Archived Outdoors

Reducing their footprint: Smokies unveils new energy-efficient equipment

out frThe Great Smoky Mountains National Park marked a milestone last week with the unveiling of 10 new pieces of equipment to make transportation in the park more energy-efficient. 

A project four years in the making, the new purchases — made using a $239,000 grant — are just the first phase in a three-year plan to reduce emissions in the park.

“The Park is a clean transportation leader within the National Park Service and is setting a great example for other parks and fleets across the nation,” said Bill Eaker, coordinator of the Land of Sky Regional Council Clean Vehicles Coalition. “We are thrilled to be a part of this partnership.”

Eaker is all about clean air and water, a familiar face at any table around which environmental planning efforts are discussed in the Land of Sky’s jurisdiction. So it’s probably no surprise that when the U.S. Department of Energy launched its National Parks Initiative in 2010, Eaker — together with his counterpart in East Tennessee, East Tennessee Clean Fuels Director Jonathan Overly — was quick to sell the Smokies on it. The initiative provides $1 million in funding annually to projects in national parks that help reduce emissions and use alternative fuels. 

“The Smokies had been working with us to secure some funds from the Department of Energy to begin that process,” Eaker said.

The park had already made some environmental upgrades before the DOE program came along. In 2007, it converted two-dozen diesel vehicles to run on biodiesel, using a Clean Fuel Advanced Technology grant secured by Friends of the Smokies, and matching funds from the Friends of the Smokies license plate program. In 2008 the park received two new electric vehicles through funds from the Clean Fuels Advance Technology Program and Friends of the Smokies. A 2010 N.C. Department of Transportation grant allowed the park to purchase seven hybrid vehicles. 

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But the park wanted to do more. With help from Eaker and Overly, it put together a three-year project proposal under the program. The recently unveiled equipment represents year one. 

Now, the park has five gasoline mowers converted to run on propane, a cheaper and cleaner-burning fuel than gasoline. The money also paid for three low-speed electric vehicles for use in campground areas like Elkmont and Smokemont, as well as Cade’s Cove — the vehicles get the equivalent of 100 miles per gallon.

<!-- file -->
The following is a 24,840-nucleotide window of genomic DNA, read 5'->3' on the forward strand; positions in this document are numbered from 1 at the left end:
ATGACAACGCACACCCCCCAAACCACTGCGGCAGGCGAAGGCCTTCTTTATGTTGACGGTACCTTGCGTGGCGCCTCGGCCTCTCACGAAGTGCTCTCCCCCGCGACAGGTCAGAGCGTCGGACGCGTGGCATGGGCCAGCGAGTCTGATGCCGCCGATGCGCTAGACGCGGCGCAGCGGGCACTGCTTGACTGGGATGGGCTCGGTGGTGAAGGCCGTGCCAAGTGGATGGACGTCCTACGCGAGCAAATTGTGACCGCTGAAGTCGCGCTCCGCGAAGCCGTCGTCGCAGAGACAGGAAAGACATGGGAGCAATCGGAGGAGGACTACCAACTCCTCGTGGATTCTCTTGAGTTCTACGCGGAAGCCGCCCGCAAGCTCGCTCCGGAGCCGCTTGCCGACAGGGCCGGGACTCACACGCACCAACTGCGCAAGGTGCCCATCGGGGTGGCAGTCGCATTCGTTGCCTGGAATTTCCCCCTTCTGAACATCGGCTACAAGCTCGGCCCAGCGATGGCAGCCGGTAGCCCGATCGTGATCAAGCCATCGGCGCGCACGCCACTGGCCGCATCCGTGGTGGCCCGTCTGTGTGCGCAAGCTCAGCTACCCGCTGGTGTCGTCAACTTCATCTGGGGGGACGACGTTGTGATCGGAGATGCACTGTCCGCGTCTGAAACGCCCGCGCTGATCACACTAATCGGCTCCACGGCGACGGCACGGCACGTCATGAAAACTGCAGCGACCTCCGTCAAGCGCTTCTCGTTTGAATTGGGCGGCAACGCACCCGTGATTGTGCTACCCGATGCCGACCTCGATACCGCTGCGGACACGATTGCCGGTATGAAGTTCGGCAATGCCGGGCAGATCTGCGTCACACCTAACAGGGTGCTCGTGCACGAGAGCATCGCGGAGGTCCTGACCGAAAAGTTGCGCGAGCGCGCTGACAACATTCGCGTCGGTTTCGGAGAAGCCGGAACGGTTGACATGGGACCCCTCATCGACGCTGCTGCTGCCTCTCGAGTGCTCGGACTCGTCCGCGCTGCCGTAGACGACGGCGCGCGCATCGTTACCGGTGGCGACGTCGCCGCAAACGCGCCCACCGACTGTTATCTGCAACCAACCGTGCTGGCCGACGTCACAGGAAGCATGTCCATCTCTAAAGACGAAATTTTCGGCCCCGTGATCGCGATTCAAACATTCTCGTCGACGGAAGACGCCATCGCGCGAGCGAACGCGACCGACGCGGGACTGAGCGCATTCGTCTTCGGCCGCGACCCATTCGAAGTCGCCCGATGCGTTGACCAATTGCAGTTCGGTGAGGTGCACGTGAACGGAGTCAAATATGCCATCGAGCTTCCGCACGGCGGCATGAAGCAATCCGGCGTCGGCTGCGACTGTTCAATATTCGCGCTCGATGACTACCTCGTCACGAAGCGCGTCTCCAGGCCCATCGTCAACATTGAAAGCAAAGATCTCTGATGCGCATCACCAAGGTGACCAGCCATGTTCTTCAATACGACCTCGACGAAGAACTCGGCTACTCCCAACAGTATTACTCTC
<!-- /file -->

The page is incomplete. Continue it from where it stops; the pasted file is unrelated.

The component of the project that Eaker is most proud of, though, is the electric recharging stations installed at Sugarlands and Oconaluftee visitor centers. Each visitor center now has both a Level 2, or medium speed, charging station and a D.C. fast-charging station. 

“The Smokies is the first national park in the country to install these fast chargers,” Eaker said. “We’re a little proud of that accomplishment.”

Together, these improvements will help the park reduce its greenhouse gas emissions by nearly 40 million tons of carbon dioxide annually, according to the DOE. 

“Putting this equipment in use will help us meet our goal of reducing our greenhouse gas emissions from 2006 levels by 20 percent by 2020, and you will hear more from us in 2016 — the 100th anniversary of the National Park System — on our continued efforts towards this goal,” said Smokies Superintendent Cassius Cash. 

The effort won’t stop with the recently purchased equipment. Funding has already been approved for year two of the plan, and the park intends to apply for a third year of funding as well. It will also be looking to other funding sources. 

Eaker’s been working with other national parks to use the program, too. The Blue Ridge Parkway already has four propane-powered Ford 520 pickups, as well as four Ford hybrid cars. He’s also helped the Carl Sandburg Historic Home in Flat Rock put in a proposal to convert some vehicles to propane. 

It’s been a long road, he said, but the payoff will be worth it. 

“That’s going to reduce emissions in the park and air pollution and reduce our greenhouse gases and help with climate change, and it will just make a much nicer experience for the visitor because these electric cars are very quiet,” he said. “Traffic in the park creates a lot of noise.”

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